Like everything else, link building can be a very easy task if you have a good link building strategy in place, a plan. So with the checklist I had in mind, a simplified version for DIY SEO’s, you will be able to build links to your website quite easier. I also need to add that as I was finishing up this post and looking to add some images I stumbled upon another great Infographic about link building that goes perfectly with this post and speaks of link building on its own. So enjoy the post.
Quick note: Link building relies on common sense, so use it. In practice, SEO knowledge is needed for link building only a little, your creativity is what counts and what will get you links.
Start with your website
To insure that your link building campaign has the maximum possible effect you first need to take a look at a few onsite factors:
1. Clear and easy to follow navigation
2. Add inner links through content on your website
3. Link to relevant pages using the most appropriate anchor text
4. Research and identify the best landing pages (the ones that already rank, most linked pages, high topical relevance)
5. Include a sitemap for easier indexing
Consolidate Your Links
6. Start with existing links, contact webmasters and ask to modify the URL or “go here”, “click here” links into appropriate anchor text. Do the same with images you have a right to, image consolidation is often neglected.
7. Research and locate any dead links pointing to your old pages. Notify the webmasters with a new URL to link to.
8. Investigate WWW vs non-WWW links, ask webmasters to change the link to your standard domain form, so instead of linking to http://www.examplesite.com ask them to link to http://examplesite.com
9. If you consolidated your pages you should also consolidate old links to those pages that you yourself created on blog platforms and article directories.
Link Building Strategies
10. Search for your website name, your real name, brand name, if there are websites or blogs that mention you ask them for a link. One way to do it is to setup a Google alert for your brand and your main terms as well.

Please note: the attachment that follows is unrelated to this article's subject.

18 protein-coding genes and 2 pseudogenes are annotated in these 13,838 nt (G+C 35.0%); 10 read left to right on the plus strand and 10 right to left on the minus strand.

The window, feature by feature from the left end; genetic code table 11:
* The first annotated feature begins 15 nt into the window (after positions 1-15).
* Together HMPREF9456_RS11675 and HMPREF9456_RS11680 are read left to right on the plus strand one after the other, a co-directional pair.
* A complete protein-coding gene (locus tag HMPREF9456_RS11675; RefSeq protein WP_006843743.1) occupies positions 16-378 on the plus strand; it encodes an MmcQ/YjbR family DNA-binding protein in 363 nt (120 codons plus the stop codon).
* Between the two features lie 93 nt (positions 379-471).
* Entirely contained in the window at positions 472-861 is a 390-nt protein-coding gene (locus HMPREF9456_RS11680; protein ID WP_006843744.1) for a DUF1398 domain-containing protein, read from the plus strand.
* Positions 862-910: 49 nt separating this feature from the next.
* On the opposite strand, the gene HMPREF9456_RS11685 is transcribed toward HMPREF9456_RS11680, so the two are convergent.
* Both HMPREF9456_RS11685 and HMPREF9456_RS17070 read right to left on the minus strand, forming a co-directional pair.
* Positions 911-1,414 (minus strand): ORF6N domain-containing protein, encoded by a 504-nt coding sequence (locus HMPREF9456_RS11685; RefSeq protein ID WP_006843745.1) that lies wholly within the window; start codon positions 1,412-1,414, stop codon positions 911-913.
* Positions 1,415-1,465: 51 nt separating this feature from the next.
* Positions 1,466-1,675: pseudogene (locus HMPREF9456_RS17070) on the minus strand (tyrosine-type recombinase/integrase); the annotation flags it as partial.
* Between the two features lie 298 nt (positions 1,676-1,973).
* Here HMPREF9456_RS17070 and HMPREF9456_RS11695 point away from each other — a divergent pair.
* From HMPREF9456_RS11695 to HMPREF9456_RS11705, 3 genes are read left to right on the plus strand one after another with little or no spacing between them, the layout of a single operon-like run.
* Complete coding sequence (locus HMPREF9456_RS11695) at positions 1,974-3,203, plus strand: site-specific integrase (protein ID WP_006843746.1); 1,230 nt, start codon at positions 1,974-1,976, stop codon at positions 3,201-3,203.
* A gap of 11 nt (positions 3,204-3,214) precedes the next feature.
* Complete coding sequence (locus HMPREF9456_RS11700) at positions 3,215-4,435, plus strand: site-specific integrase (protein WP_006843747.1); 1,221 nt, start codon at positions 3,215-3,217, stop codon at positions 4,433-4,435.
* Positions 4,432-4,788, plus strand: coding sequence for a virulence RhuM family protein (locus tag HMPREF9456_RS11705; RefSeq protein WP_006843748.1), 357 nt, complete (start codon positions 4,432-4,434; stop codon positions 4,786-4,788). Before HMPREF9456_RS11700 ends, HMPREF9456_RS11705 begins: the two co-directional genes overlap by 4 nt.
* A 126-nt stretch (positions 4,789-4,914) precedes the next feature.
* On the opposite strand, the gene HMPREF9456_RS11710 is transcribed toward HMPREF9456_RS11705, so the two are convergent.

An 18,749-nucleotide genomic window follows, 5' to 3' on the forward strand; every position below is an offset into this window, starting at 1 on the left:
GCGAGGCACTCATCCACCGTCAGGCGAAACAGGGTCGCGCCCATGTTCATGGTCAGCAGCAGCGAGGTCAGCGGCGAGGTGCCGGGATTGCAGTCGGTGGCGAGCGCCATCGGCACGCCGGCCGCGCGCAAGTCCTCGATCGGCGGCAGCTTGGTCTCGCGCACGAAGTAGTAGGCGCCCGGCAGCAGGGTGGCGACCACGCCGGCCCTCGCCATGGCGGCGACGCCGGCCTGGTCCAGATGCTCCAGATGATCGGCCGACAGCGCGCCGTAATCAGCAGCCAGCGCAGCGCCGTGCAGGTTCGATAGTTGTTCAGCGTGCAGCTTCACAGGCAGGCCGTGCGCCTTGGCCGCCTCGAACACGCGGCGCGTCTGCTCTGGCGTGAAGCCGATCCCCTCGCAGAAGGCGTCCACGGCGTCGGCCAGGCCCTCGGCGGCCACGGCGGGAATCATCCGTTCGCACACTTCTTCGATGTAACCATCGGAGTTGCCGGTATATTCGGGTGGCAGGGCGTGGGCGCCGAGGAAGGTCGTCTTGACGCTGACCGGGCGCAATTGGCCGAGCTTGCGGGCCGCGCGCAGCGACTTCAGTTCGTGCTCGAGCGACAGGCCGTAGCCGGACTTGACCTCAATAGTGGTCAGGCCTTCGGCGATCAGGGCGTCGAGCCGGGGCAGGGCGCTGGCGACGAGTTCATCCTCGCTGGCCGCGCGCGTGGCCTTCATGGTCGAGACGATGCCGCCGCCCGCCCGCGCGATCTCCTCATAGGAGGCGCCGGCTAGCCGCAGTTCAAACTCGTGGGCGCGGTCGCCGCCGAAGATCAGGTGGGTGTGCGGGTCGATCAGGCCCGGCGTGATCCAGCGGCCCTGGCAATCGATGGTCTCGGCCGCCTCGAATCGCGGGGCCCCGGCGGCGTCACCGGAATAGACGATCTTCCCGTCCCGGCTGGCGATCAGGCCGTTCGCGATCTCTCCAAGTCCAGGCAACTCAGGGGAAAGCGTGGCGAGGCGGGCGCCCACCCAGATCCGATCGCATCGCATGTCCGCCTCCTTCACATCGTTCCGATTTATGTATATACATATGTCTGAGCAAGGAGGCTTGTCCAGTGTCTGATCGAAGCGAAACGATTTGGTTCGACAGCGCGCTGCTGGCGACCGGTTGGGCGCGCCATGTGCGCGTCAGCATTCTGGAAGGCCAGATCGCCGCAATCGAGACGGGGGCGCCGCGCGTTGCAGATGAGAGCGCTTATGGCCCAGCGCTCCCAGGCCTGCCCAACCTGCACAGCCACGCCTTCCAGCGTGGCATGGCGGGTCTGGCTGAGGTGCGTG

11. Comment on blogs you read, not so much to gain links (it helps) but to gain connections and to open possibilities for partnerships and mutual promotion like guest posting.
12. Scan your competitors and try to acquire their backlinks. Start with the ones that link to more than one competitor.
13. Search for websites using Market Defining Keywords and create a list of websites to contact for a link, guest post, partnership or connect with them on Twitter and slowly build a relation until you are comfortable about asking for a link or a guest post.
14. Offer free knowledge, tips, tricks, tutorials. By establishing yourself as an authority you are in a position to gain natural links or even be seen as link bait yourself. Rand Fishkin for example, his name is a link bait on its own.
15. Contact your known linkerati and notify them each time you have great content to share.
16. Exchange links, yes, a few highly relevant link exchanges won’t hurt you, just don’t overdo it.
17. Submit your links to local and targeted niche directories.
18. Submit your blog (if you have one, and if you don’t have one, I don’t see a reason why! You need a blog) to blog directories.
19. Engage and put some miles on your social media accounts, build connections, spread your fresh content and get links.
These are 20 out of 100’s of link building tactics to look out for. These are the ones I never miss, but there are more things to learn and expand from. One of the things I like to do is auction for expired domains and get free links from good aged websites, another thing I also recommend is to find people that link to those expired domains and ask them to link to you instead. Find 404 links and get them for you. Research your competitor links pages using Open Site Explorer and see if they have 404 pages, scan the links for those pages and lure them to your website.
7 Things to Check on a Website before Asking for a Link
1. Relevancy, the most important thing you need to look. Location as well, not 100% necessary but if the geographical location is there you have yourself a 100% great link
2. Do they link out, from their content, resource pages, or maybe site wide… (not too fond of the last one)
3. Cached date, although not necessarily a sign of influence, you can be sure that if the website is indexed regularly that your links will be followed through
4. Does the site offer guest posts, suggestions, and similar. That is one of the easiest ways to know if you can get a link
5. Contact, you need to find some form of a contact. Look for contact pages, blog, social media accounts, anything you can use.
6. Last update, look for the last content update, you don’t need a website that was last updated in 2009. Fresh websites are the best source for quality links.
7. Quality, you wouldn’t want to link to bad quality content, so why get a link from bad quality content?
Link building is not hard, with all said here and in other articles about link building written on this blog you can manage and monitor your link building campaign with great success. And for everything we skipped or missed, just take a look at this wonderful inforgraphic.